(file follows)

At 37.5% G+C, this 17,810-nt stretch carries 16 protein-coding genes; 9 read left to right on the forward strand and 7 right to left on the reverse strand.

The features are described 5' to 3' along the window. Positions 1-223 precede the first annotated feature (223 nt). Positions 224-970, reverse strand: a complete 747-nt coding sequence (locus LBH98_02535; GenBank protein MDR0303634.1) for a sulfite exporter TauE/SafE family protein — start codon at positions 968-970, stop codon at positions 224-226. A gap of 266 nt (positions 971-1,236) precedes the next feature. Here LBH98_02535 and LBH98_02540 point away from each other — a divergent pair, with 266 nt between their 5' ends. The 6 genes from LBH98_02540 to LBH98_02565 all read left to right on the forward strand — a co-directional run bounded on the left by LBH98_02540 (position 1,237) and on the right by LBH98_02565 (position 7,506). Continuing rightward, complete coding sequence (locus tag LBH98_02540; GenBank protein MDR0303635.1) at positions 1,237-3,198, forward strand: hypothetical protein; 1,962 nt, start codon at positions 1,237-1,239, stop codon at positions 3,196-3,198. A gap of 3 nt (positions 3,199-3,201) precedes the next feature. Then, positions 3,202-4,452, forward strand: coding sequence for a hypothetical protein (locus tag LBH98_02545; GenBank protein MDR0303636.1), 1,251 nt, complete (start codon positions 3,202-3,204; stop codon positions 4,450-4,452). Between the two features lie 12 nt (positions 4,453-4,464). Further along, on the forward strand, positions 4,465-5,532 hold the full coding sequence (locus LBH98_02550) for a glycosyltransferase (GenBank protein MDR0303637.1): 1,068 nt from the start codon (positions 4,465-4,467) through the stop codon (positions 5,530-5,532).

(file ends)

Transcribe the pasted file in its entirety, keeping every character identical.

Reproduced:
At 37.5% G+C, this 17,810-nt stretch carries 16 protein-coding genes; 9 read left to right on the forward strand and 7 right to left on the reverse strand.

The features are described 5' to 3' along the window. Positions 1-223 precede the first annotated feature (223 nt). Positions 224-970, reverse strand: a complete 747-nt coding sequence (locus LBH98_02535; GenBank protein MDR0303634.1) for a sulfite exporter TauE/SafE family protein — start codon at positions 968-970, stop codon at positions 224-226. A gap of 266 nt (positions 971-1,236) precedes the next feature. Here LBH98_02535 and LBH98_02540 point away from each other — a divergent pair, with 266 nt between their 5' ends. The 6 genes from LBH98_02540 to LBH98_02565 all read left to right on the forward strand — a co-directional run bounded on the left by LBH98_02540 (position 1,237) and on the right by LBH98_02565 (position 7,506). Continuing rightward, complete coding sequence (locus tag LBH98_02540; GenBank protein MDR0303635.1) at positions 1,237-3,198, forward strand: hypothetical protein; 1,962 nt, start codon at positions 1,237-1,239, stop codon at positions 3,196-3,198. A gap of 3 nt (positions 3,199-3,201) precedes the next feature. Then, positions 3,202-4,452, forward strand: coding sequence for a hypothetical protein (locus tag LBH98_02545; GenBank protein MDR0303636.1), 1,251 nt, complete (start codon positions 3,202-3,204; stop codon positions 4,450-4,452). Between the two features lie 12 nt (positions 4,453-4,464). Further along, on the forward strand, positions 4,465-5,532 hold the full coding sequence (locus LBH98_02550) for a glycosyltransferase (GenBank protein MDR0303637.1): 1,068 nt from the start codon (positions 4,465-4,467) through the stop codon (positions 5,530-5,532).